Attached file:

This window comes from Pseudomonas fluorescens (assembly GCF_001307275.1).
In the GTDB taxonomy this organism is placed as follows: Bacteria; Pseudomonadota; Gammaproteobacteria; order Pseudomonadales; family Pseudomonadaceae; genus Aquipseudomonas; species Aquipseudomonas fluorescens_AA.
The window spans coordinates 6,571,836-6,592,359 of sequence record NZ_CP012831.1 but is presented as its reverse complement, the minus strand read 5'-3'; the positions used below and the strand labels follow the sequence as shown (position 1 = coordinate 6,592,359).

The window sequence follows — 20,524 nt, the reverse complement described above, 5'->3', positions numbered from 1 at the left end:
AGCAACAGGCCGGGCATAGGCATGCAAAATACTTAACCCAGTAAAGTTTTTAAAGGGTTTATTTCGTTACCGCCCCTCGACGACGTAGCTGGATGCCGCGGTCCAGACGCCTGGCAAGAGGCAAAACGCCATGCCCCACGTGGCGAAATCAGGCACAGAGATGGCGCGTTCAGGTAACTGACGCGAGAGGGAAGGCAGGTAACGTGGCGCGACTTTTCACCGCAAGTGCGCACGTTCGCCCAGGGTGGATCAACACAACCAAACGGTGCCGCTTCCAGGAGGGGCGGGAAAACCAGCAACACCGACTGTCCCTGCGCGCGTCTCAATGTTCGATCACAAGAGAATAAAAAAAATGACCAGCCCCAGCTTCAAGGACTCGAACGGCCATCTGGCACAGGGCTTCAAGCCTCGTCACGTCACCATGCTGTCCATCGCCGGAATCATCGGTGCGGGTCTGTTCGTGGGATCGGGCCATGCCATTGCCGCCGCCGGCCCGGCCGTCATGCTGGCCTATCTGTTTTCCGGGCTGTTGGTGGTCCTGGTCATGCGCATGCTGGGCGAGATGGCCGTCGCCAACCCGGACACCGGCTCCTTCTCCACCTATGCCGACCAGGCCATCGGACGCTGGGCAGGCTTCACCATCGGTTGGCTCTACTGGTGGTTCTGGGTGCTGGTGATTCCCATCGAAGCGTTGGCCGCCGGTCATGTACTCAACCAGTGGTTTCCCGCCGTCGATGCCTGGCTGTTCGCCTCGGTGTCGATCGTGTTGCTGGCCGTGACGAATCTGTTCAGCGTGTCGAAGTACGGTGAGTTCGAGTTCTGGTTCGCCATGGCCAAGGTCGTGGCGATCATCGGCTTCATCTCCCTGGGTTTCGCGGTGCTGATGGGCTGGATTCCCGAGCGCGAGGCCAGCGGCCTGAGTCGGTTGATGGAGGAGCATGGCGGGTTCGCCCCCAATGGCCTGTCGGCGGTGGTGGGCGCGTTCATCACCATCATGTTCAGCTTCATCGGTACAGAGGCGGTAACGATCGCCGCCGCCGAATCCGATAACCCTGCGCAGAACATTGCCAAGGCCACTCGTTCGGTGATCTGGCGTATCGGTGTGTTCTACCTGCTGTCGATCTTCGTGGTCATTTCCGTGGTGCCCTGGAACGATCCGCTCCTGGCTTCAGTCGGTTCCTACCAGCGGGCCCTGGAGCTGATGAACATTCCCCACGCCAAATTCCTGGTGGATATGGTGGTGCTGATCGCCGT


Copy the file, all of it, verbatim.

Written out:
This window comes from Pseudomonas fluorescens (assembly GCF_001307275.1).
In the GTDB taxonomy this organism is placed as follows: Bacteria; Pseudomonadota; Gammaproteobacteria; order Pseudomonadales; family Pseudomonadaceae; genus Aquipseudomonas; species Aquipseudomonas fluorescens_AA.
The window spans coordinates 6,571,836-6,592,359 of sequence record NZ_CP012831.1 but is presented as its reverse complement, the minus strand read 5'-3'; the positions used below and the strand labels follow the sequence as shown (position 1 = coordinate 6,592,359).

The window sequence follows — 20,524 nt, the reverse complement described above, 5'->3', positions numbered from 1 at the left end:
AGCAACAGGCCGGGCATAGGCATGCAAAATACTTAACCCAGTAAAGTTTTTAAAGGGTTTATTTCGTTACCGCCCCTCGACGACGTAGCTGGATGCCGCGGTCCAGACGCCTGGCAAGAGGCAAAACGCCATGCCCCACGTGGCGAAATCAGGCACAGAGATGGCGCGTTCAGGTAACTGACGCGAGAGGGAAGGCAGGTAACGTGGCGCGACTTTTCACCGCAAGTGCGCACGTTCGCCCAGGGTGGATCAACACAACCAAACGGTGCCGCTTCCAGGAGGGGCGGGAAAACCAGCAACACCGACTGTCCCTGCGCGCGTCTCAATGTTCGATCACAAGAGAATAAAAAAAATGACCAGCCCCAGCTTCAAGGACTCGAACGGCCATCTGGCACAGGGCTTCAAGCCTCGTCACGTCACCATGCTGTCCATCGCCGGAATCATCGGTGCGGGTCTGTTCGTGGGATCGGGCCATGCCATTGCCGCCGCCGGCCCGGCCGTCATGCTGGCCTATCTGTTTTCCGGGCTGTTGGTGGTCCTGGTCATGCGCATGCTGGGCGAGATGGCCGTCGCCAACCCGGACACCGGCTCCTTCTCCACCTATGCCGACCAGGCCATCGGACGCTGGGCAGGCTTCACCATCGGTTGGCTCTACTGGTGGTTCTGGGTGCTGGTGATTCCCATCGAAGCGTTGGCCGCCGGTCATGTACTCAACCAGTGGTTTCCCGCCGTCGATGCCTGGCTGTTCGCCTCGGTGTCGATCGTGTTGCTGGCCGTGACGAATCTGTTCAGCGTGTCGAAGTACGGTGAGTTCGAGTTCTGGTTCGCCATGGCCAAGGTCGTGGCGATCATCGGCTTCATCTCCCTGGGTTTCGCGGTGCTGATGGGCTGGATTCCCGAGCGCGAGGCCAGCGGCCTGAGTCGGTTGATGGAGGAGCATGGCGGGTTCGCCCCCAATGGCCTGTCGGCGGTGGTGGGCGCGTTCATCACCATCATGTTCAGCTTCATCGGTACAGAGGCGGTAACGATCGCCGCCGCCGAATCCGATAACCCTGCGCAGAACATTGCCAAGGCCACTCGTTCGGTGATCTGGCGTATCGGTGTGTTCTACCTGCTGTCGATCTTCGTGGTCATTTCCGTGGTGCCCTGGAACGATCCGCTCCTGGCTTCAGTCGGTTCCTACCAGCGGGCCCTGGAGCTGATGAACATTCCCCACGCCAAATTCCTGGTGGATATGGTGGTGCTGATCGCCGT